Visiting Assistant Professor of Leadership Studies
Andrew Young Center of Global Leadership at Morehouse College
Famed British-Irish filmmaker Martin McDonagh’s recent masterpiece, The Banshees of Inisherin, takes place on the heels of the Irish Civil War in 1923. The central plot of the film is a metaphor for the war in which the friendship sours between a popular folk musician and his island drinking buddy. Much of the film’s context and whimsy, which is rooted in the Irish folklore, would have been lost on me had I not viewed this critically acclaimed film on my flight back from Ireland.
Although Ireland was not at the top of my proverbial travel list, the opportunity to join a recent study abroad program — ‘Imperfect Parallels: Civil Rights in Ireland and the USA' — at Morehouse was a truly life changing. I attended Morehouse as a student between 2009-2013. And while many of my fellow Men of Morehouse spoke highly of their experiences traveling to places like China and Spain, such high machinations were for fiscal reasons lost on me. Everything in life, though, has a reprieve: Within my first year as a visiting assistant professor of leadership studies in the Andrew Young Center for Global Leadership, I was invited by a beloved colleague to travel to Ireland as a faculty chaperone.
The cadre of young men who traveled along with us ranged from a freshman to seniors: our group of plucky young men quickly became a ragtag band of brothers traversing, hither and thither, from Dublin to Donegal and Derry, the European Island’s rich culture and history. The youngest member of our cohort, Mr. Amir Harris ’26, summed up the magnitude of the experience in his final paper when he wrote that “we were able to meet one of the 1972 survivors of ‘Bloody Sunday’ in Derry, Northern Ireland. British soldiers shot rounds at a crowd, killing fourteen unarmed civilians. The victims included teenagers and a priest. The video that was played at the museum told the story of how the government lied in order to cover the truth about what really happened. . . The government claimed that the protestors had nail bombs with intent to harm the soldiers. This is a parallel to the bloody Sunday which occurred when peaceful protestors were attacked while trying to cross the Edmund Pettus Bridge during their march from Selma to the capital of Montgomery in 1965.” Mr. Harris, a freshman and a Georgia native, is attending Morehouse with all the power and history that comes along with that legacy.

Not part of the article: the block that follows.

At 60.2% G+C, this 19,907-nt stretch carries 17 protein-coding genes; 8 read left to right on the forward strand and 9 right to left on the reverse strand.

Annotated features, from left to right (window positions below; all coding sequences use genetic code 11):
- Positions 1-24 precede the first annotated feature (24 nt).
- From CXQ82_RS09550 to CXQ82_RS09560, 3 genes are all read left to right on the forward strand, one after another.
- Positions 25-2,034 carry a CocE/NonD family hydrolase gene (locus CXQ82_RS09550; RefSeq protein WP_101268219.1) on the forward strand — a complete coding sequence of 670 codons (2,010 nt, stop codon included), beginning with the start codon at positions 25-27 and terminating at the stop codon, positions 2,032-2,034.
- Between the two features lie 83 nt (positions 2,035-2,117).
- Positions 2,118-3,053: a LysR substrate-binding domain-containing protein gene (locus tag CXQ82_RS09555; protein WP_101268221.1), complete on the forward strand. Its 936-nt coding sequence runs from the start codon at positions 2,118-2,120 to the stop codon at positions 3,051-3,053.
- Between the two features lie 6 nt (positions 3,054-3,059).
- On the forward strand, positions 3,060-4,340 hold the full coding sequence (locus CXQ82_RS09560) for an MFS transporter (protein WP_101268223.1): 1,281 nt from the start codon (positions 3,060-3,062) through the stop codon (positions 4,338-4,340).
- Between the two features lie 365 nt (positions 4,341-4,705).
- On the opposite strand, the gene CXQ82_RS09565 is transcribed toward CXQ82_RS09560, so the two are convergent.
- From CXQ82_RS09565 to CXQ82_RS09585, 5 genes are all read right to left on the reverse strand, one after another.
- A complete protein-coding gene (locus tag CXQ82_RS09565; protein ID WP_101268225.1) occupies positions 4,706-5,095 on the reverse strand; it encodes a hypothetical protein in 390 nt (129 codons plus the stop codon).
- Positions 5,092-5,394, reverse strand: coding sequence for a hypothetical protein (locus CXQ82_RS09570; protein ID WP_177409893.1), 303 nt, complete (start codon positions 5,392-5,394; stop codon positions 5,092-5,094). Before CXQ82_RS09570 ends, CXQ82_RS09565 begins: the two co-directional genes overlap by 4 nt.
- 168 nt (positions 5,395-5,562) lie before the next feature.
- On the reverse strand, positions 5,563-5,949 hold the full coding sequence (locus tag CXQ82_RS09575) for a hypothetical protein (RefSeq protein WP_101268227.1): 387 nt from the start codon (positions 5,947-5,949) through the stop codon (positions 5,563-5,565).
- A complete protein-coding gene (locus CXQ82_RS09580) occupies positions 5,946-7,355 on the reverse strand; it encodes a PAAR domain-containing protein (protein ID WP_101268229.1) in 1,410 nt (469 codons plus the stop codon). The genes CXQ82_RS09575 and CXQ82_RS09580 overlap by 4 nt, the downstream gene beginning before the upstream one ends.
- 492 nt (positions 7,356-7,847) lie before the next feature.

The parallels to be drawn, imperfect or otherwise, between Ireland and the USA are not limited to the civil rights movement. The unique cultural heritage of the Irish people had swept us all up. The Irish Emigration Museum in Dublin’s Docklands, which is an interactive experience that tells the gripping tale of the global Irish diaspora, was the first stop of our visit to Ireland. The irony of the museum is that the feat of modern innovation represents a prosperous reality for present day Ireland. Our wonderful native born tour guides exclaimed that Ireland is now the European home for big tech. The tendrils of modernity have reached the rainy island that was once so maligned by the Roman Empire and ignored altogether by medieval Christendom. Highlights from the majesty of the emerald island included a trip to famed poet W. B. Yeats’ grave. The poetry of Yeats captures the spirit of an island. For most of its history, sadly, and since the “flight of the Earls” in 1607, Ireland has been known more for the vast number of citizens forced to emigrate out of Ireland than for those who remained there. But times are changing in Ireland.
Recent geopolitical movements in the Republic of Ireland, whose population is largely Catholic (78%), have allowed for less restrictive abortion laws and the legalization of gay marriage. This along with strides in the areas of race relations for the increasingly diverse nation have made Ireland the near ideal modern society. The Men of Morehouse met the leaders of Black and Irish, which celebrates black and mixed-race Irish identity, and they also received support from the African American Irish Diaspora Network. Ireland and its rich history filled with oppression, intrigue and plenty of pride makes it an interesting culture to explore. Ryan Gibbs ’23 also discovered parallels between Ireland and the United States: “In the heart of Dublin, there is a botanical garden and national graveyard for the country’s heroes. I got to hear the stories of many Irish leaders, who fought on the front lines for equality. One Irish civil rights leader I enjoyed learning about was Ireland’s liberator, Daniel O’Connell. His precise vision and determination with what he envisioned for Ireland reminded me of the ‘Dream’ that Dr. Martin Luther King ’48 had for U.S. Americans.” This year, amidst the lingering difficulties imposed by Brexit, the citizens of the Republic of Ireland and Northern Ireland are celebrating the 25th anniversary of the Good Friday Agreement.
Dr. Justin McClinton ’13 is presently a visiting assistant professor of leadership studies in the Andrew Young Center of Global Leadership.